Most hobbies are likely addictive and many of them are tedious, and genealogy is both for me. I do it in spurts of frantic activity, then I find myself so confused and braindead, I have to take a break.
My daughters and I have been working on our family history ever since it was an assignment in the oldest’s junior year of high school. The goal was to teach students how to do research involving original documents and how to gather ‘living’ history by interviewing their oldest ancestors.
Two amazing things happened quickly. First, I found my daughters excited about going to family gatherings. They finally knew where they fit in. Second, they (and I) learned that “the elders” have a lot to tell us if we will only ask. There have been instructional stories (some with drawings) on how to wring a chicken’s neck, how to make soap, and most importantly, how to cook beans and cornbread.
We were lucky that my mother’s older sister had started collecting information about her lineage when she was 15 years old. She left us a goldmine of information on my mother’s side. My grandmother had given my brother a genealogy book filled out with information about my father’s side. With this information, a lot of the work that had to be done was documentation.
Either together or separately, we’ve visited several courthouses and even with the massive databases online through Ancestry.com, the only way (or at least the best way) to get copies of original birth, marriage, and death certificates, or land records is through county or state agencies. Since each copy is going to cost you something (from $1 to $20) it’s best to have a really good idea of what you need. Ancestry is a big help in finding those details. Of course, there’s the membership fee for Ancestry too.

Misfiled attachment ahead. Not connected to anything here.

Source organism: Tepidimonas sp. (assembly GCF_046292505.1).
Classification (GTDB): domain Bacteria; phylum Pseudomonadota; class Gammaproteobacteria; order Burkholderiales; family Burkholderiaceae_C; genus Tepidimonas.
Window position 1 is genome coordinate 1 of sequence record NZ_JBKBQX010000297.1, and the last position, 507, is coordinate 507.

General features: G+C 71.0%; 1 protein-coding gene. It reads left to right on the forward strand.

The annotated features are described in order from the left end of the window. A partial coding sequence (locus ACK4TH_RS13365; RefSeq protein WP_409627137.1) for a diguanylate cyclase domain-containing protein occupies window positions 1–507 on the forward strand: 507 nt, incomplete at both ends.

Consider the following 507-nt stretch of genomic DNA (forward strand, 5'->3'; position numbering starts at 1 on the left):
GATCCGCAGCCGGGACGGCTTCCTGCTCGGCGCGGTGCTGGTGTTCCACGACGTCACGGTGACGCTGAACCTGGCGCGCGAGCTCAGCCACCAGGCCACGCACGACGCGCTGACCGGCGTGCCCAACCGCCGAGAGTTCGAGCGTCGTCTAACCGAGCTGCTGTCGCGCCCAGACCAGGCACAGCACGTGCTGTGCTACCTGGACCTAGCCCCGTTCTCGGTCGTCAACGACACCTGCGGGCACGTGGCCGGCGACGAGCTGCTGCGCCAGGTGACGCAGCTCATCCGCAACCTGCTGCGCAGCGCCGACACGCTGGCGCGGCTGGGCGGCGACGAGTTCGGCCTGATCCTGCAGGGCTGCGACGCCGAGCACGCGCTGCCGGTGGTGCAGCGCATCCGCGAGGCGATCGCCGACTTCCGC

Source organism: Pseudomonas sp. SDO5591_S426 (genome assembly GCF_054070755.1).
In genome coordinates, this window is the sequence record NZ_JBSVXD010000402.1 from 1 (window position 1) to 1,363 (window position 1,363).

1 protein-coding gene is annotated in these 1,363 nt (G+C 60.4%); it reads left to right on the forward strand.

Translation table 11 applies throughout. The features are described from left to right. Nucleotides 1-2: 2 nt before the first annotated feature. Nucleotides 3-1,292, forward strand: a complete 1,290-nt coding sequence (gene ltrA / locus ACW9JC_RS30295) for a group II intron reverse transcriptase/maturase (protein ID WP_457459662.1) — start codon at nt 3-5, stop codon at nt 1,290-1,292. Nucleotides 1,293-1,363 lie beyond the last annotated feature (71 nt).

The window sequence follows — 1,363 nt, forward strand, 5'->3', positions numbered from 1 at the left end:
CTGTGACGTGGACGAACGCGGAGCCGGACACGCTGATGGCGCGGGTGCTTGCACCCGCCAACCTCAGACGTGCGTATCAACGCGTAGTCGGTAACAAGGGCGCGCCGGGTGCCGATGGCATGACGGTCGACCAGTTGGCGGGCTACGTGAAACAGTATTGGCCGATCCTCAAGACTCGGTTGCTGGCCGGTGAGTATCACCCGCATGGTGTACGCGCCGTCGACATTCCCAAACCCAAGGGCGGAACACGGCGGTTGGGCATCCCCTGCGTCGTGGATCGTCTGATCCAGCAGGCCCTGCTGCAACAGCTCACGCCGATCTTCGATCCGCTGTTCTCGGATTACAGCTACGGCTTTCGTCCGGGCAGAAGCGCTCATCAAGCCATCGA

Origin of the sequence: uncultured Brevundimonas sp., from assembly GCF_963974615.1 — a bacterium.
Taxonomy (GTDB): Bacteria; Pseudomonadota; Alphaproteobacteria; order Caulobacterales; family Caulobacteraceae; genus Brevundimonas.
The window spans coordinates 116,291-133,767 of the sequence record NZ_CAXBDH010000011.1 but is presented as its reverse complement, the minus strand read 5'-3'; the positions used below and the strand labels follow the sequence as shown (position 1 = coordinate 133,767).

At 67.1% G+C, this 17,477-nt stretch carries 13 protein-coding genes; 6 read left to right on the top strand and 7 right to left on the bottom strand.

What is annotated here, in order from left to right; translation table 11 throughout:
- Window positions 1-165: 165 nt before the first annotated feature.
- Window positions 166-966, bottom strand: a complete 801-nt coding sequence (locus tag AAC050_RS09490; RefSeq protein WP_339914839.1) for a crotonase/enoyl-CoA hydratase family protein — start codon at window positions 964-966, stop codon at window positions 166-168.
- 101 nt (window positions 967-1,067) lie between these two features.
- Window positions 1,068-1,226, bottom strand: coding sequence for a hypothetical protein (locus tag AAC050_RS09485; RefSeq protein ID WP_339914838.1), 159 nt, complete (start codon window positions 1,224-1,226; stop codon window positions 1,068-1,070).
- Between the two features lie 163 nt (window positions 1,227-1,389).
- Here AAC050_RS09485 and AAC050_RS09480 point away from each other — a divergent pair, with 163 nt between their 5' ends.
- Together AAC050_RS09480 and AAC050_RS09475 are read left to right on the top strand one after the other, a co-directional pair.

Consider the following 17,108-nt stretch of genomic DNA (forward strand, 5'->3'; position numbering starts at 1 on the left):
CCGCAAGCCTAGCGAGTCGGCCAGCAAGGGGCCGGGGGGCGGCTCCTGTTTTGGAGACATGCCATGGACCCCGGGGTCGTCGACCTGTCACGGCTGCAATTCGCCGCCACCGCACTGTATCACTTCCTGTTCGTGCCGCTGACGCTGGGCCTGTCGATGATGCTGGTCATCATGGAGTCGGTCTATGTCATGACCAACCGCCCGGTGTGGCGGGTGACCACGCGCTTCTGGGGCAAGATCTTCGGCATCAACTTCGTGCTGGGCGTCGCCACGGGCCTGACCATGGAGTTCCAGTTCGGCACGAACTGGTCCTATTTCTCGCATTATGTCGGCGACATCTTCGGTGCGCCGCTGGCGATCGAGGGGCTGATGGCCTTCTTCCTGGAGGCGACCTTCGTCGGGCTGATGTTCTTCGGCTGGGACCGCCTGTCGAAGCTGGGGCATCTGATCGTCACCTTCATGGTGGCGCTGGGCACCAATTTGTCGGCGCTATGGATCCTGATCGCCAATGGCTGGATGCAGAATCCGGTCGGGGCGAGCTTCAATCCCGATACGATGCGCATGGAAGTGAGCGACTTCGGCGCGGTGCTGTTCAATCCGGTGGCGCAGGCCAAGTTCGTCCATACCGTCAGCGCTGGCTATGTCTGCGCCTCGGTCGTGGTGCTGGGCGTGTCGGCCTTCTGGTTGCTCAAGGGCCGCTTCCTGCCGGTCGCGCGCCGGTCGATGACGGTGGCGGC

Now one of my daughters has decided she would like to join the Daughters of the American Revolution. Not only must the service of the Revolutionary ancestor be documented and verified, but each generation must be documented, the first three with birth, death, marriage certificates etc. After that, census records are accepted.
Census records before 1850 listed only the name of the head of the household, and counted the rest. That makes documenting parentage a little difficult using that method, so one goes to wills, land records, church records, and cemeteries.
For now, we have identified two Revolutionary veterans and possibly a third. It would definitely be a third, if the Battle of Alamance were considered a part of the Revolutionary War. Our ancestor was one of the six pardoned, so we’re especially thankful to Governor Tryon for that.
To finish the DAR application (which must be submitted on 24 lb. acid free paper) somebody is going to have to do some traveling in Alabama, Arkansas, and South Carolina. I nominate myself, but may have to take up a collection to go.
It’s actually been quite a lot of fun doing this. My sister is now involved, though she primarily concentrates on my father’s side of the family and has made tremendous progress there.